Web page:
Show, not Tell

There are 3 rules for writing the novel. Unfortunately, no one knows what they are.

The Query Dilemma

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The more I read through queries, the more I notice people favoring the worst four letter word in writing. It’s becoming a horrible trend to start queries by telling. It’s a travesty really. It’s an easy way to kill a query that could easily be amazing! I think the biggest problem for new query writers is that they forget the writing rules a little. You’re introduced to the query formula* and it can be easy to let writing slip out of your mind.

If your query starts anything like this; “Jenny was happy and loved life until a mysterious guy named Eric comes into her life and turns it upside down,” –You might be in trouble. Would you ever put this in your writing? Goodness gracious, no! You would never curse yourself (or your writing) with such a Plain-Jane sentence. Your query needs to show, not tell.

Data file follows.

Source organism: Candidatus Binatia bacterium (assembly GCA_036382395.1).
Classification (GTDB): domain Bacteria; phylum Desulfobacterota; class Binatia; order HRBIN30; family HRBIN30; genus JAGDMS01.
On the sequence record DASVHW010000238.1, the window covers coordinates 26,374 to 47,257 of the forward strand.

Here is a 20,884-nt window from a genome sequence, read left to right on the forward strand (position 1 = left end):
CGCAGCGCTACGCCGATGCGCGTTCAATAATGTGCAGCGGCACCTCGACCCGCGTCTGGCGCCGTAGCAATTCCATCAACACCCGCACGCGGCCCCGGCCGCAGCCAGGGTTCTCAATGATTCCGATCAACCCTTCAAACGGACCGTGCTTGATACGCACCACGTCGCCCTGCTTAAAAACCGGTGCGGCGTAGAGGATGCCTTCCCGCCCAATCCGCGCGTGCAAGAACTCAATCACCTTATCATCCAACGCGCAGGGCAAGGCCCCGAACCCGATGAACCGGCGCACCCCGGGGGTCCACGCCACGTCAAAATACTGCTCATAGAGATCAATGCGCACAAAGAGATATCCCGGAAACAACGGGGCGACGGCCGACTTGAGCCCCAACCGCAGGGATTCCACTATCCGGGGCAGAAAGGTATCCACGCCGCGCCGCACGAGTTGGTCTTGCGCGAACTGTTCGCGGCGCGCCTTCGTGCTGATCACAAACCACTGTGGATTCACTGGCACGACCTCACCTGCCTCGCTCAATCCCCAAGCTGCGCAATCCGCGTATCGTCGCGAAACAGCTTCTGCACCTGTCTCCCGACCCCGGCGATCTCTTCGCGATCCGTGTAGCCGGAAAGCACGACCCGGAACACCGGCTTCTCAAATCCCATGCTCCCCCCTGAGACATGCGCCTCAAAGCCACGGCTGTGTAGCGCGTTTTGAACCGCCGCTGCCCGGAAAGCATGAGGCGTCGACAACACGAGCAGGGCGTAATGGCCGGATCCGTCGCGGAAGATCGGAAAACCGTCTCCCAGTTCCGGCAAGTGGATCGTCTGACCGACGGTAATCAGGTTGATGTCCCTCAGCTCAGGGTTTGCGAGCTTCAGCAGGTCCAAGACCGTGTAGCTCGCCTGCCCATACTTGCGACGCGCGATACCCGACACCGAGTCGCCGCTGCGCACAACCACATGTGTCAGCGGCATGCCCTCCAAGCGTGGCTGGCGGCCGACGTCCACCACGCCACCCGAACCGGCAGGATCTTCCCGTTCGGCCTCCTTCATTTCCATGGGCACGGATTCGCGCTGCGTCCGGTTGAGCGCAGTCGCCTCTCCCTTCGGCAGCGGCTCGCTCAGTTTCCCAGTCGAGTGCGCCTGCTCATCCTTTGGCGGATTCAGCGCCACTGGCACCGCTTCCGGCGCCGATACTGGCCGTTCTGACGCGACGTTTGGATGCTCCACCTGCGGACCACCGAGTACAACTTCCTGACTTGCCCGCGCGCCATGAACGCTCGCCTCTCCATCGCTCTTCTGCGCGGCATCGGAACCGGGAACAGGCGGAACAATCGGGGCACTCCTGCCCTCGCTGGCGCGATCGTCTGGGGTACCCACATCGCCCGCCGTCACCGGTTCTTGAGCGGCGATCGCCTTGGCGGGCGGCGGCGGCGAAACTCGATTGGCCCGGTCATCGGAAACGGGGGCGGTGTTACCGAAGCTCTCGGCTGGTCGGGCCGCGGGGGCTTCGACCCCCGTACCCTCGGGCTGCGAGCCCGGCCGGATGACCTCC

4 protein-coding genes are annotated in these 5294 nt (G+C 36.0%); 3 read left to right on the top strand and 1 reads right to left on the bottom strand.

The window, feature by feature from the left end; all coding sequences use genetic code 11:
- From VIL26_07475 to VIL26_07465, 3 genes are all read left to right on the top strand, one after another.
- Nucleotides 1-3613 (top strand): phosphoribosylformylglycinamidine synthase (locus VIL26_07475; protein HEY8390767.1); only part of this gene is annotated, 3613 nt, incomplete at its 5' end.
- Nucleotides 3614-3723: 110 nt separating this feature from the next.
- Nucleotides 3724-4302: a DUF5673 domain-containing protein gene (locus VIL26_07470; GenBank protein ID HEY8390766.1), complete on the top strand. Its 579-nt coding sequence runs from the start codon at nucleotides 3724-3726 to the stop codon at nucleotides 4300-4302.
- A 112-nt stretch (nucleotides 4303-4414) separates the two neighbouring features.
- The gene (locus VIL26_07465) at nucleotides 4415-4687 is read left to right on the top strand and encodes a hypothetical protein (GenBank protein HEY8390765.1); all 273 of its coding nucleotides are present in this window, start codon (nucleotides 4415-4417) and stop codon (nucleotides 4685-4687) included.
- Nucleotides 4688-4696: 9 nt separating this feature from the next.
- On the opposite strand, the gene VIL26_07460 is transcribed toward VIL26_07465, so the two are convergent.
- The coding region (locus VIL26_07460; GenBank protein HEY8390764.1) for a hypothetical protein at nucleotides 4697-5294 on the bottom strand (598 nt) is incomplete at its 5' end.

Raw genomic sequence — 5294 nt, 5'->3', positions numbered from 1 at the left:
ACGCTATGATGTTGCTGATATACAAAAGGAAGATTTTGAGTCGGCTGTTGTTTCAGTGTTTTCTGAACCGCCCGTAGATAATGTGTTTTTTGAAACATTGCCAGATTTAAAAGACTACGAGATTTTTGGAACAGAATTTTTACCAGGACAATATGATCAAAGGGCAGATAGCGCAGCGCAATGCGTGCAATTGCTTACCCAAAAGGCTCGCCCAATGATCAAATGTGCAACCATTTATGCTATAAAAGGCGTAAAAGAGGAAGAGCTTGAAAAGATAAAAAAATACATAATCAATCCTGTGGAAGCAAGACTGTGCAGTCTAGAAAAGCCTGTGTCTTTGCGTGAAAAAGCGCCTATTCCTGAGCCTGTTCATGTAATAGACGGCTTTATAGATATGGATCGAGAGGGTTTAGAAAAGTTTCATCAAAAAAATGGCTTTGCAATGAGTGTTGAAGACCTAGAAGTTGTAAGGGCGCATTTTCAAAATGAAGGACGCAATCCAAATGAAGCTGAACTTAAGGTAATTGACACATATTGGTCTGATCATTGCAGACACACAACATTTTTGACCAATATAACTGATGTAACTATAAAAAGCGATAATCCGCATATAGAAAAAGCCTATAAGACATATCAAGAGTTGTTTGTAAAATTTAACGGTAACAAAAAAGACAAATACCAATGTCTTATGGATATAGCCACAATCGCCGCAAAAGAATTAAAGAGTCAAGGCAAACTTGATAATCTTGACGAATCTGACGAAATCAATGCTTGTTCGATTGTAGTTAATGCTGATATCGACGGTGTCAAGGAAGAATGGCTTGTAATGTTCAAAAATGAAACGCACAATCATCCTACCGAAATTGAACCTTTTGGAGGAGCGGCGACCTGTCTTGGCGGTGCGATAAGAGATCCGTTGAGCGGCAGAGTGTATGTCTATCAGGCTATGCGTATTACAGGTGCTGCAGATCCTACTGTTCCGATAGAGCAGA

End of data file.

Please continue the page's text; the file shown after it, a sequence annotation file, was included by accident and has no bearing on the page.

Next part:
Choices

The Dilemma

 

There are many ways you could jazz it up and show she was happy and loved life without just saying it, and I’d say it completely depend on what genre you were going for. You want to emphasize what will set your plot up better. If it’s a romance, show her lackluster or disastrous love life. With horror you could emphasize her plainness or her klutziness (very cliche, however). The possibilities are endless.

Here’s how I would fix it. “With Jenny’s new raise, she’s achieved the American Dream–a gleaming new sports car, a lofty apartment in New York and wardrobe full of designer labels. She’s finally getting used to the new, ritzy lifestyle when mysterious Eric barges into her life and destroys all that she has come to love.” –It’s not perfect, but it’s a good start. It gives a bit more of what the stakes are and helps set the tone of the rest of the query.

How would you fix this boring, little sentence?

*Note: The Query Formula is not to  be taken literally.
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Written by Devin Bond

November 9, 2010 at 5:30 am

Posted in Queries

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